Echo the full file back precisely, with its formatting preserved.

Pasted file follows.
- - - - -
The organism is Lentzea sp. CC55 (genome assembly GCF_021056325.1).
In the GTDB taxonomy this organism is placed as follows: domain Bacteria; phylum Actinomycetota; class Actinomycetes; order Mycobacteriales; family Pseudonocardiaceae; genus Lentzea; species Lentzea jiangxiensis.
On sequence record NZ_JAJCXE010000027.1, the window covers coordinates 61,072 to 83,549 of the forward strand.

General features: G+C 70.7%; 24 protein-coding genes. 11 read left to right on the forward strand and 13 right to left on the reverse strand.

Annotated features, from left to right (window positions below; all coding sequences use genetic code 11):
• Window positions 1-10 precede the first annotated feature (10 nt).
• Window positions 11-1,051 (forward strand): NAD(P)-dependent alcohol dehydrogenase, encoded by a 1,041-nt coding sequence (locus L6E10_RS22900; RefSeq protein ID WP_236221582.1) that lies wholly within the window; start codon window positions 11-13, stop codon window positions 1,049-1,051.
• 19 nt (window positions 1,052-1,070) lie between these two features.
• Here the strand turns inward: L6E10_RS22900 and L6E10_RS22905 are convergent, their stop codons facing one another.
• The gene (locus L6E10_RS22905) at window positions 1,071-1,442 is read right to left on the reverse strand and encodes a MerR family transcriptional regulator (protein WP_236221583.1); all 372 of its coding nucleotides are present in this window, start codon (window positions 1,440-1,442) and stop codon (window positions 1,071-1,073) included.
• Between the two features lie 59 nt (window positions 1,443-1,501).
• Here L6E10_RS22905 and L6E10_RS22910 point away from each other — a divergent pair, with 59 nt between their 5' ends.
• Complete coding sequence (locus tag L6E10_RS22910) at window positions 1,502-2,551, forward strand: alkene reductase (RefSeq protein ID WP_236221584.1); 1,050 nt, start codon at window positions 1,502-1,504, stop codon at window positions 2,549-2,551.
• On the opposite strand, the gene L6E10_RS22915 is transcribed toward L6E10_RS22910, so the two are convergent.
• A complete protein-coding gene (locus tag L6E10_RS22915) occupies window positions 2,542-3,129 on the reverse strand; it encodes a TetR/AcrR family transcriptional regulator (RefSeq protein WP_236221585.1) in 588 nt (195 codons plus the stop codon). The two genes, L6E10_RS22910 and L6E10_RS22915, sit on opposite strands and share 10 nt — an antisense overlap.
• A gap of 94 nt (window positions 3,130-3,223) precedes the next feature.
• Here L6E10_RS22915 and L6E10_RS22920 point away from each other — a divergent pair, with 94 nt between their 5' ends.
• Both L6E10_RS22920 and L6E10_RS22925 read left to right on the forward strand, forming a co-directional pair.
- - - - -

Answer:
The organism is Lentzea sp. CC55 (genome assembly GCF_021056325.1).
In the GTDB taxonomy this organism is placed as follows: domain Bacteria; phylum Actinomycetota; class Actinomycetes; order Mycobacteriales; family Pseudonocardiaceae; genus Lentzea; species Lentzea jiangxiensis.
On sequence record NZ_JAJCXE010000027.1, the window covers coordinates 61,072 to 83,549 of the forward strand.

General features: G+C 70.7%; 24 protein-coding genes. 11 read left to right on the forward strand and 13 right to left on the reverse strand.

Annotated features, from left to right (window positions below; all coding sequences use genetic code 11):
• Window positions 1-10 precede the first annotated feature (10 nt).
• Window positions 11-1,051 (forward strand): NAD(P)-dependent alcohol dehydrogenase, encoded by a 1,041-nt coding sequence (locus L6E10_RS22900; RefSeq protein ID WP_236221582.1) that lies wholly within the window; start codon window positions 11-13, stop codon window positions 1,049-1,051.
• 19 nt (window positions 1,052-1,070) lie between these two features.
• Here the strand turns inward: L6E10_RS22900 and L6E10_RS22905 are convergent, their stop codons facing one another.
• The gene (locus L6E10_RS22905) at window positions 1,071-1,442 is read right to left on the reverse strand and encodes a MerR family transcriptional regulator (protein WP_236221583.1); all 372 of its coding nucleotides are present in this window, start codon (window positions 1,440-1,442) and stop codon (window positions 1,071-1,073) included.
• Between the two features lie 59 nt (window positions 1,443-1,501).
• Here L6E10_RS22905 and L6E10_RS22910 point away from each other — a divergent pair, with 59 nt between their 5' ends.
• Complete coding sequence (locus tag L6E10_RS22910) at window positions 1,502-2,551, forward strand: alkene reductase (RefSeq protein ID WP_236221584.1); 1,050 nt, start codon at window positions 1,502-1,504, stop codon at window positions 2,549-2,551.
• On the opposite strand, the gene L6E10_RS22915 is transcribed toward L6E10_RS22910, so the two are convergent.
• A complete protein-coding gene (locus tag L6E10_RS22915) occupies window positions 2,542-3,129 on the reverse strand; it encodes a TetR/AcrR family transcriptional regulator (RefSeq protein WP_236221585.1) in 588 nt (195 codons plus the stop codon). The two genes, L6E10_RS22910 and L6E10_RS22915, sit on opposite strands and share 10 nt — an antisense overlap.
• A gap of 94 nt (window positions 3,130-3,223) precedes the next feature.
• Here L6E10_RS22915 and L6E10_RS22920 point away from each other — a divergent pair, with 94 nt between their 5' ends.
• Both L6E10_RS22920 and L6E10_RS22925 read left to right on the forward strand, forming a co-directional pair.